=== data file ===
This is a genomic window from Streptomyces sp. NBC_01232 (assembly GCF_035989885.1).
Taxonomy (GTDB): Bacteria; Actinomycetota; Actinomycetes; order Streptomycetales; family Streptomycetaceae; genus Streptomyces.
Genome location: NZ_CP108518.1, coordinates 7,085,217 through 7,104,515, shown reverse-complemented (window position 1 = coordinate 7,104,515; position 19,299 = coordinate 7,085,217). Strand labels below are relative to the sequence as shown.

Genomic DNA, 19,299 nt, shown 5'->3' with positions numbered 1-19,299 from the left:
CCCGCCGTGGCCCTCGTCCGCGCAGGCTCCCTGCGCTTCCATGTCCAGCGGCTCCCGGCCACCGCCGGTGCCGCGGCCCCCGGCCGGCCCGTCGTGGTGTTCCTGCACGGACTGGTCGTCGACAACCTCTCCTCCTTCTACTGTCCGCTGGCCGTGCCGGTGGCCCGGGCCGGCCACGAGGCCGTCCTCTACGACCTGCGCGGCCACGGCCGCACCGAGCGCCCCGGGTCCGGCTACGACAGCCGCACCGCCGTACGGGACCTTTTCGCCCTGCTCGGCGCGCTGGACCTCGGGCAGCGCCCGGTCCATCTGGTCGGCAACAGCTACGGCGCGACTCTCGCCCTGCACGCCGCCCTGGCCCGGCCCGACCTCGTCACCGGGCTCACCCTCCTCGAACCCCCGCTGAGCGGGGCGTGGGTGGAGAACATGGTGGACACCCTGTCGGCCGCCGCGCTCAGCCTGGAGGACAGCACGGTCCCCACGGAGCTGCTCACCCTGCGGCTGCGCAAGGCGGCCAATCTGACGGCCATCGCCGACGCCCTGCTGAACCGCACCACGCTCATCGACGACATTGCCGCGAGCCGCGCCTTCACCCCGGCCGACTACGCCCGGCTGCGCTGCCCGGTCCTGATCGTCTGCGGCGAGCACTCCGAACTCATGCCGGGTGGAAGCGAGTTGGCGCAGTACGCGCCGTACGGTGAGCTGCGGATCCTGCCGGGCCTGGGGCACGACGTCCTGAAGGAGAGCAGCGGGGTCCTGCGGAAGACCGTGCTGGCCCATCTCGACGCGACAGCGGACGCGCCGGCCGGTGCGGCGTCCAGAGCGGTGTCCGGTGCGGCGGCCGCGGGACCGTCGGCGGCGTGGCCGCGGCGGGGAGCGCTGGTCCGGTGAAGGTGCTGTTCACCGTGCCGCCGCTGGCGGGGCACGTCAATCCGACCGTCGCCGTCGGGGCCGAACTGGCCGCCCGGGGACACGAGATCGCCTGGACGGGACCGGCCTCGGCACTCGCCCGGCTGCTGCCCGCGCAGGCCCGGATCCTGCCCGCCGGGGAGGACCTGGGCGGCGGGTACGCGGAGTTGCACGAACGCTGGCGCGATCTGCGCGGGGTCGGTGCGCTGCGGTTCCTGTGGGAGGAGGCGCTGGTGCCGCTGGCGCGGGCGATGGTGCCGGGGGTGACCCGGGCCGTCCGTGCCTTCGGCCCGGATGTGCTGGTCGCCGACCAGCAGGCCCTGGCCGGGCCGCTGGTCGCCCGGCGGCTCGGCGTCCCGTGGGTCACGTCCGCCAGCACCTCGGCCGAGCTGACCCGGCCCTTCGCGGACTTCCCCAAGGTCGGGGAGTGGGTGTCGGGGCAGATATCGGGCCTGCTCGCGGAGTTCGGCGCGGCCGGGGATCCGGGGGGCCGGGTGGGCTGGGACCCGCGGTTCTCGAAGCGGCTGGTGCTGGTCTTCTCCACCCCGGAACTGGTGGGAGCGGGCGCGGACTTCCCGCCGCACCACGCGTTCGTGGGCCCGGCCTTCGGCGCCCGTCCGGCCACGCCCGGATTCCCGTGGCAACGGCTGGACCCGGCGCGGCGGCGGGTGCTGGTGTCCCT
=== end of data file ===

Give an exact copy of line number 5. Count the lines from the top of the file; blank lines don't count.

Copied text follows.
CCCGCCGTGGCCCTCGTCCGCGCAGGCTCCCTGCGCTTCCATGTCCAGCGGCTCCCGGCCACCGCCGGTGCCGCGGCCCCCGGCCGGCCCGTCGTGGTGTTCCTGCACGGACTGGTCGTCGACAACCTCTCCTCCTTCTACTGTCCGCTGGCCGTGCCGGTGGCCCGGGCCGGCCACGAGGCCGTCCTCTACGACCTGCGCGGCCACGGCCGCACCGAGCGCCCCGGGTCCGGCTACGACAGCCGCACCGCCGTACGGGACCTTTTCGCCCTGCTCGGCGCGCTGGACCTCGGGCAGCGCCCGGTCCATCTGGTCGGCAACAGCTACGGCGCGACTCTCGCCCTGCACGCCGCCCTGGCCCGGCCCGACCTCGTCACCGGGCTCACCCTCCTCGAACCCCCGCTGAGCGGGGCGTGGGTGGAGAACATGGTGGACACCCTGTCGGCCGCCGCGCTCAGCCTGGAGGACAGCACGGTCCCCACGGAGCTGCTCACCCTGCGGCTGCGCAAGGCGGCCAATCTGACGGCCATCGCCGACGCCCTGCTGAACCGCACCACGCTCATCGACGACATTGCCGCGAGCCGCGCCTTCACCCCGGCCGACTACGCCCGGCTGCGCTGCCCGGTCCTGATCGTCTGCGGCGAGCACTCCGAACTCATGCCGGGTGGAAGCGAGTTGGCGCAGTACGCGCCGTACGGTGAGCTGCGGATCCTGCCGGGCCTGGGGCACGACGTCCTGAAGGAGAGCAGCGGGGTCCTGCGGAAGACCGTGCTGGCCCATCTCGACGCGACAGCGGACGCGCCGGCCGGTGCGGCGTCCAGAGCGGTGTCCGGTGCGGCGGCCGCGGGACCGTCGGCGGCGTGGCCGCGGCGGGGAGCGCTGGTCCGGTGAAGGTGCTGTTCACCGTGCCGCCGCTGGCGGGGCACGTCAATCCGACCGTCGCCGTCGGGGCCGAACTGGCCGCCCGGGGACACGAGATCGCCTGGACGGGACCGGCCTCGGCACTCGCCCGGCTGCTGCCCGCGCAGGCCCGGATCCTGCCCGCCGGGGAGGACCTGGGCGGCGGGTACGCGGAGTTGCACGAACGCTGGCGCGATCTGCGCGGGGTCGGTGCGCTGCGGTTCCTGTGGGAGGAGGCGCTGGTGCCGCTGGCGCGGGCGATGGTGCCGGGGGTGACCCGGGCCGTCCGTGCCTTCGGCCCGGATGTGCTGGTCGCCGACCAGCAGGCCCTGGCCGGGCCGCTGGTCGCCCGGCGGCTCGGCGTCCCGTGGGTCACGTCCGCCAGCACCTCGGCCGAGCTGACCCGGCCCTTCGCGGACTTCCCCAAGGTCGGGGAGTGGGTGTCGGGGCAGATATCGGGCCTGCTCGCGGAGTTCGGCGCGGCCGGGGATCCGGGGGGCCGGGTGGGCTGGGACCCGCGGTTCTCGAAGCGGCTGGTGCTGGTCTTCTCCACCCCGGAACTGGTGGGAGCGGGCGCGGACTTCCCGCCGCACCACGCGTTCGTGGGCCCGGCCTTCGGCGCCCGTCCGGCCACGCCCGGATTCCCGTGGCAACGGCTGGACCCGGCGCGGCGGCGGGTGCTGGTGTCCCT